Becoming Catholic #7: The Day of Judgment, and Works, Part 1
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The “Becoming Catholic” blog series is a multi-part, multi-year, bite-size, fact-focused attempt at describing the journey of a lifelong protestant to the Catholic Church. You can read all the individual articles here.
Many years before I even consciously considered becoming Catholic, I had many questions about the broadly protestant theologies I was exposed to and took for granted. As long as I can remember, I’ve always deeply cared about my faith. I never had a “rebellious” phase where I outright rejected the faith. As a kid, I was always known to take my faith seriously, and that has continued into my adult life.
Thus, reading and deeply studying the Bible was common for me. As early as the 6th grade, I was reading Wayne Grudem’s Systematic Theology, and buying study Bibles by men like John MacArthur and R.C. Sproul, and also others such as the Geneva Study Bible. Either in my late teens or early 20’s (I honestly don’t remember), I purchased all of Calvin’s Commentaries, a multi-volume set of Charles Spurgeon’s Sermons, and had read a decent amount of Luther. I wanted to know what men I considered great at the time thought about Scripture.
But despite my efforts, I simply could not understand how some of the protestant theologies I was exposed to were compatible with the Bible. While there were many such topics, I’ll begin with one big one: the idea of salvation “by faith alone.”
I will not directly, let alone comprehensively, address that topic here, as it is enormous. But suffice it to say that no matter how many explanations I heard of this “doctrine,” it all amounted, in one way or another, to the idea that works play no role in whether we go to Heaven or Hell.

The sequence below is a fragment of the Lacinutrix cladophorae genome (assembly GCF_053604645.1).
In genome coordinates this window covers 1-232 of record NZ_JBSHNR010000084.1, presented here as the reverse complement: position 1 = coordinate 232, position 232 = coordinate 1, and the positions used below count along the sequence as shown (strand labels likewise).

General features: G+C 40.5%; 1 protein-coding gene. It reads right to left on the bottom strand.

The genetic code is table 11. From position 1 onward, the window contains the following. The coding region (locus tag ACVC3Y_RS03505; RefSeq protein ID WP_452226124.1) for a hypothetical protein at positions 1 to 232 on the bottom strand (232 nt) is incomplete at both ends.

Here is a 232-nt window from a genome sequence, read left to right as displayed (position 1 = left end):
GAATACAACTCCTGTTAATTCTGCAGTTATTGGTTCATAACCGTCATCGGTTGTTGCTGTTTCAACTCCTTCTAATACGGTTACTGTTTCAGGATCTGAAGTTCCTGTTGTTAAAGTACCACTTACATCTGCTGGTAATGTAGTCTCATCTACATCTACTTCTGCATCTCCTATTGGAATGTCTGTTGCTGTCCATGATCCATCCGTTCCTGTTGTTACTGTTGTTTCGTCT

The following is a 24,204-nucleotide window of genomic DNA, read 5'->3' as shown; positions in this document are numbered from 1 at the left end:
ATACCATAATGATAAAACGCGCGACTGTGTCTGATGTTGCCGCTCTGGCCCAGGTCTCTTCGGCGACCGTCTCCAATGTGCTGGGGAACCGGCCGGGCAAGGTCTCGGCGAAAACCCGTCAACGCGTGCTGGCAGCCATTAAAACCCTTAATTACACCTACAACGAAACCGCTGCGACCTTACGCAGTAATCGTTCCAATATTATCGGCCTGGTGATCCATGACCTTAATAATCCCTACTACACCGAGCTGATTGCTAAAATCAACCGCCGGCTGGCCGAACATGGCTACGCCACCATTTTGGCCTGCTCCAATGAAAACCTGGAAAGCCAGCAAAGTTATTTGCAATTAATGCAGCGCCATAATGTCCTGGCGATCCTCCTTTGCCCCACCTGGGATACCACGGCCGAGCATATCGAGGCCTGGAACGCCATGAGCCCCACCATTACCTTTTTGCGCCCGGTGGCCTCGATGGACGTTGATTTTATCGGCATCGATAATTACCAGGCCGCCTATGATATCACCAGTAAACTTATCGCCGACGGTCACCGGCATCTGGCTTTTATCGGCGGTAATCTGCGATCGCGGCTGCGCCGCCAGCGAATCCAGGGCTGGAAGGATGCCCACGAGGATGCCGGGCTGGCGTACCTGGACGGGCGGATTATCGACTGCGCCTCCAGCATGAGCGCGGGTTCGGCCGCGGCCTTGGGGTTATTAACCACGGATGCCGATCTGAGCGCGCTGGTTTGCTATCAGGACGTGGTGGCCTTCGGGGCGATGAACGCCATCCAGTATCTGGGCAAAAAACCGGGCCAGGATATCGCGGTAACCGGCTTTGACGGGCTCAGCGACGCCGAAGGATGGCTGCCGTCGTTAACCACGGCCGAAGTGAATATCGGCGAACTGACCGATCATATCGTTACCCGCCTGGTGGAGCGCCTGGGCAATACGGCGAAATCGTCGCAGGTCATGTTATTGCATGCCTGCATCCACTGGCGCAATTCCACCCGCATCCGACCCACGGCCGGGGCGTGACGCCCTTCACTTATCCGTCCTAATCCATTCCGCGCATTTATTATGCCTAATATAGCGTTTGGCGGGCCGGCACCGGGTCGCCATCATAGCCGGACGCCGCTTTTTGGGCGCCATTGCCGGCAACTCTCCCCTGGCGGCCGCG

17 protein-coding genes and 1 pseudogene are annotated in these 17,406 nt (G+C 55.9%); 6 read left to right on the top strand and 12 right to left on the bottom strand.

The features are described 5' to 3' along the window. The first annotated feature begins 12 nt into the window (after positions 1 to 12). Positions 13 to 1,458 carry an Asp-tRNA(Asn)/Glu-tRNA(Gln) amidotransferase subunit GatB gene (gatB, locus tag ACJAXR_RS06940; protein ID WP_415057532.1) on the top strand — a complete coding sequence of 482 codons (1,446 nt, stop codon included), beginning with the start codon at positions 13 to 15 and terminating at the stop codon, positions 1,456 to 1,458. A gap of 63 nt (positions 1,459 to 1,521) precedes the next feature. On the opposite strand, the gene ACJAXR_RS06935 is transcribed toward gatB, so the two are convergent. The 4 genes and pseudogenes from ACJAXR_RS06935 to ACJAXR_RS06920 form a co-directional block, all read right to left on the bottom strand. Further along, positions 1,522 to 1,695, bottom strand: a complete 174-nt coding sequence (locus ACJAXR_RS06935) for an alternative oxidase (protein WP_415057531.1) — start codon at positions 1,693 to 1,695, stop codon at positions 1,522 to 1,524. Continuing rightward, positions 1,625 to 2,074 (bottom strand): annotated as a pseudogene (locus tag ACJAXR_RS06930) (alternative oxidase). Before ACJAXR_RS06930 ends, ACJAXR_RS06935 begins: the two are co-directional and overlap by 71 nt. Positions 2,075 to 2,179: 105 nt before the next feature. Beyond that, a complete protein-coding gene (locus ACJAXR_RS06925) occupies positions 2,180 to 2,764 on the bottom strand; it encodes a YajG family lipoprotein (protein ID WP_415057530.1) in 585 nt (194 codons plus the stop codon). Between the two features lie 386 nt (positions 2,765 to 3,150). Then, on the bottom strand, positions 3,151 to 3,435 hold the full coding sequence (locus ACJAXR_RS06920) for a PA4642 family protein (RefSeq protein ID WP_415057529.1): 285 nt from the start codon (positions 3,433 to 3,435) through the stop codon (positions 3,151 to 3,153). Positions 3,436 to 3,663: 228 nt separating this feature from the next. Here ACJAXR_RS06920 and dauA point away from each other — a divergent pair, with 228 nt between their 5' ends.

The range of opinions on this are immense within protestantism. Some extremist sects will say you can be saved by “faith alone,” commit as many sins of any variety, and still go to Heaven. Others (such as the Reformed position) assert that this faith is a “living faith,” and thus is always accompanied by good works—but that these works are not, themselves, meritorious, or in any way determinative of our ultimate destiny.
But throughout my life, no matter how often it was explained to be (by people, or by books), this idea seemed to be flatly contradicted by the Bible—not once or twice, but frequently, and persistently. The reason I believed this was simple: every single time the Day of Judgment comes up, our works—what we did—is directly referred to as the basis of God’s judgment. Not once is it otherwise.
This played into what I can only say was my perception of a fundamental incompatibility between Jesus and Paul within a protestant theological framework. Many protestants claim there is no such discontinuity. But after years of study, and simply reading the Bible, I could never conclude that was true. Either Jesus was wrong (impossible), Paul was wrong (again, impossible), or protestantism fundamentally misinterpreted both of them. It is no accident that many contemporary protestant scholars are re-evaluating everything protestants have believed about Paul, and many have even said what has been obvious to many for a long time: Paul wasn’t wrong; Luther was wrong—about Paul.
But that is for other posts in the future. This post is dedicated to one particularly narrow goal: namely, an overall look at the biblical data on the Day of Judgment, and the importance of deeds in the verdict rendered thereupon.